In the interviews, the lobbyists -- who spoke on condition that their names would not be made public -- openly and proudly referred to themselves as the ``mafia.
They were people associated with the Canberra-based Australian Industry Greenhouse Network (AGIN), the members of which include powerful peak bodies in the fossil fuel industry such as the Australian Coal Association, the Australian Institute of Petroleum, the Australian Petroleum and Exploration Association, the Minerals Council of Australia, the National Generators’ Forum, the Australian Aluminium Council, Australasian (Iron and Steel) Slag Association and the Federal Chamber of Automotive Industries. Individual corporations, such as Alcoa, BP, BHP Billiton, Chevron, ExxonMobil, Rio Tinto, Santos, Shell, Woodside Petroleum and Wesfarmers are also AGIN members.
Pearse explained that some of these lobbyists were previously high-level public servants in key federal departments so were now negotiating with their former colleagues. In the website version of the interview, Pearse described the situation as like ``playing musical chairs. ``There's no question that the executive directors of these associations have been over many years recruited, from the industry department in particular but other departments [as well], because it was felt that they had a particular advantage to offer those industries through improved access to government and government processes.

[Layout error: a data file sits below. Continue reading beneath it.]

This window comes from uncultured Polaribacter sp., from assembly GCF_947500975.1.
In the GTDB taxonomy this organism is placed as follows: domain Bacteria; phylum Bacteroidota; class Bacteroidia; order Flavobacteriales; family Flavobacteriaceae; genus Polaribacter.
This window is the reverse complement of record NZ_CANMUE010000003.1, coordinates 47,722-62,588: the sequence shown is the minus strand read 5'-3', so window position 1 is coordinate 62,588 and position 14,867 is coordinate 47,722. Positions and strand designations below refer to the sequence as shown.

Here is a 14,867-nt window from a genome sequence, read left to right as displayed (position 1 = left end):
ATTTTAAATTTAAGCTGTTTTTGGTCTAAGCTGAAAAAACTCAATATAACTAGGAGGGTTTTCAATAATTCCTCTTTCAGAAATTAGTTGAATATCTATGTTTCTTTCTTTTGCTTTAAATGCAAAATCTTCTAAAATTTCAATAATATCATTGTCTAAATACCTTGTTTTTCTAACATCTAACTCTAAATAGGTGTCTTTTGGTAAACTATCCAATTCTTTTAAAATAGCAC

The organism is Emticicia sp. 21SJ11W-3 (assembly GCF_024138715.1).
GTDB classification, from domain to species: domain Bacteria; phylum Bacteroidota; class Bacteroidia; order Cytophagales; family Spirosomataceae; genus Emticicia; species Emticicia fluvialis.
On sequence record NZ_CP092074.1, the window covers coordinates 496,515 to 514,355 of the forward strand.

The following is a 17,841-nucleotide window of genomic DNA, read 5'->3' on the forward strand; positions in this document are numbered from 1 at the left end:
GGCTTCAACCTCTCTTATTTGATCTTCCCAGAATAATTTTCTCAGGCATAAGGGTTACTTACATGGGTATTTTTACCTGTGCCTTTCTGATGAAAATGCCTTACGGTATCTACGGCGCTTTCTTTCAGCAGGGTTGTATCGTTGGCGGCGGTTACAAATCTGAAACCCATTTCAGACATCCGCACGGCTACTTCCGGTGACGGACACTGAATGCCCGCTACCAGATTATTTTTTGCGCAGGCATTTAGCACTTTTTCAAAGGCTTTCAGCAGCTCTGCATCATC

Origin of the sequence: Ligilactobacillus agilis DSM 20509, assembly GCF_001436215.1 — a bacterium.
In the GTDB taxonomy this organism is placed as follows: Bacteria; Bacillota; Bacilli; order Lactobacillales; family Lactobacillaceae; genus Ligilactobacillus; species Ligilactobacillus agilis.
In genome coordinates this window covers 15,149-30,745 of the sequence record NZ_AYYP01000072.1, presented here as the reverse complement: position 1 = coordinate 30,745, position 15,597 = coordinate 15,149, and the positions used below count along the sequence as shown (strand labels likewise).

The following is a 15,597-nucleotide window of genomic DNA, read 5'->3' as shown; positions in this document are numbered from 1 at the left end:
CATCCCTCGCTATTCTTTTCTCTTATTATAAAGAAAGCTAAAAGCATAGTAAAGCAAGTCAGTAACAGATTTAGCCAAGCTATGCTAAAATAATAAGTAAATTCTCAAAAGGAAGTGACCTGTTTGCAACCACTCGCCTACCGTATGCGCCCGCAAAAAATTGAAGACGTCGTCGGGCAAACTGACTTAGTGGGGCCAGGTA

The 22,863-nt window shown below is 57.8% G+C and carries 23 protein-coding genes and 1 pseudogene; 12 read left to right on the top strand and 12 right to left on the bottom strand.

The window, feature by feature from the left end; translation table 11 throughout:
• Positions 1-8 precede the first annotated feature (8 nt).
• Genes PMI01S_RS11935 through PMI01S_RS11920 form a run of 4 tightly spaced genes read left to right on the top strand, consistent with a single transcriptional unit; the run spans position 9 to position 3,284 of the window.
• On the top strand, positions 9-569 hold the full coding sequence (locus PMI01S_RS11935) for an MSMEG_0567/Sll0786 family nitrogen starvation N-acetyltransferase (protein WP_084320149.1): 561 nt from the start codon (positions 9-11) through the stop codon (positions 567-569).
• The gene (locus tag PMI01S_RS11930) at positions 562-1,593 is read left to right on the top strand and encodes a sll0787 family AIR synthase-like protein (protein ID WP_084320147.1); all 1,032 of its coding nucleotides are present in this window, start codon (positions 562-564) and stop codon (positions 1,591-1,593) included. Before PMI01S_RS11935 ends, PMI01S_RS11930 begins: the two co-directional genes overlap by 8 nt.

``Mafia members boasted to Pearse that they were given access to confidential government documents, including papers that advise cabinet ministers on what policies to adopt. Such papers, known as cabinet submissions, are supposed to be drafted by public servants at the request of a minister. However, big business reps told Pearse, in the words of Cohen, ``how they'd helped write cabinet submissions and ministerial briefings, and costings relating to greenhouse policy ... One lobbyist who was interviewed in 2002 claimed he had drafted cabinet documents and ministerial briefs four or five times over the preceding 10 years. This meant his privileged access went back as far as the previous Labor government.
``So you ended up with this unique situation, a circular situation, where the advice that the government was receiving from its bureaucrats was almost identical to the advice they were receiving from industry associations, because effectively the same people were writing it, Pearse explained in the website interview.